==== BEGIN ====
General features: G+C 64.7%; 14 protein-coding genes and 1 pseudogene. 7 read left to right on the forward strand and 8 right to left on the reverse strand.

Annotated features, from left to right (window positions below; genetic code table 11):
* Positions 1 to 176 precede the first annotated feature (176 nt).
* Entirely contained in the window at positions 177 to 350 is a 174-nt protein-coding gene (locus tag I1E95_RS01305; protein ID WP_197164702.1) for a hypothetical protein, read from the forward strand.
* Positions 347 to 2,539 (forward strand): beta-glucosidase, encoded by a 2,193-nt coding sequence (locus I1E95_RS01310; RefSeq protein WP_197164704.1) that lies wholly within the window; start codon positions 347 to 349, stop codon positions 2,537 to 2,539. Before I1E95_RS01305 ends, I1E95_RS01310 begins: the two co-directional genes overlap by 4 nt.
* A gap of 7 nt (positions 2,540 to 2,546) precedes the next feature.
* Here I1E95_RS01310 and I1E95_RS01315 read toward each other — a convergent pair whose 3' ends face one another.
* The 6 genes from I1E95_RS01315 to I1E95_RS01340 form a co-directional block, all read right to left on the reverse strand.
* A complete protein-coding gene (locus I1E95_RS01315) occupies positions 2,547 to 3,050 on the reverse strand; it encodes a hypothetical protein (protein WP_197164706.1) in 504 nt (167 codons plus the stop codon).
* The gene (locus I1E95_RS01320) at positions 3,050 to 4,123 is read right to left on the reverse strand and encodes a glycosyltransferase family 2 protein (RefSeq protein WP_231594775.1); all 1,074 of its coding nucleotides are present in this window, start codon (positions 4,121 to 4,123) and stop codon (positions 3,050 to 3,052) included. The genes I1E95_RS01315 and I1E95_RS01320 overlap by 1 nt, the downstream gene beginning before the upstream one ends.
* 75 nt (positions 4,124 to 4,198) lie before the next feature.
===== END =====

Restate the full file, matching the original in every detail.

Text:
General features: G+C 64.7%; 14 protein-coding genes and 1 pseudogene. 7 read left to right on the forward strand and 8 right to left on the reverse strand.

Annotated features, from left to right (window positions below; genetic code table 11):
* Positions 1 to 176 precede the first annotated feature (176 nt).
* Entirely contained in the window at positions 177 to 350 is a 174-nt protein-coding gene (locus tag I1E95_RS01305; protein ID WP_197164702.1) for a hypothetical protein, read from the forward strand.
* Positions 347 to 2,539 (forward strand): beta-glucosidase, encoded by a 2,193-nt coding sequence (locus I1E95_RS01310; RefSeq protein WP_197164704.1) that lies wholly within the window; start codon positions 347 to 349, stop codon positions 2,537 to 2,539. Before I1E95_RS01305 ends, I1E95_RS01310 begins: the two co-directional genes overlap by 4 nt.
* A gap of 7 nt (positions 2,540 to 2,546) precedes the next feature.
* Here I1E95_RS01310 and I1E95_RS01315 read toward each other — a convergent pair whose 3' ends face one another.
* The 6 genes from I1E95_RS01315 to I1E95_RS01340 form a co-directional block, all read right to left on the reverse strand.
* A complete protein-coding gene (locus I1E95_RS01315) occupies positions 2,547 to 3,050 on the reverse strand; it encodes a hypothetical protein (protein WP_197164706.1) in 504 nt (167 codons plus the stop codon).
* The gene (locus I1E95_RS01320) at positions 3,050 to 4,123 is read right to left on the reverse strand and encodes a glycosyltransferase family 2 protein (RefSeq protein WP_231594775.1); all 1,074 of its coding nucleotides are present in this window, start codon (positions 4,121 to 4,123) and stop codon (positions 3,050 to 3,052) included. The genes I1E95_RS01315 and I1E95_RS01320 overlap by 1 nt, the downstream gene beginning before the upstream one ends.
* 75 nt (positions 4,124 to 4,198) lie before the next feature.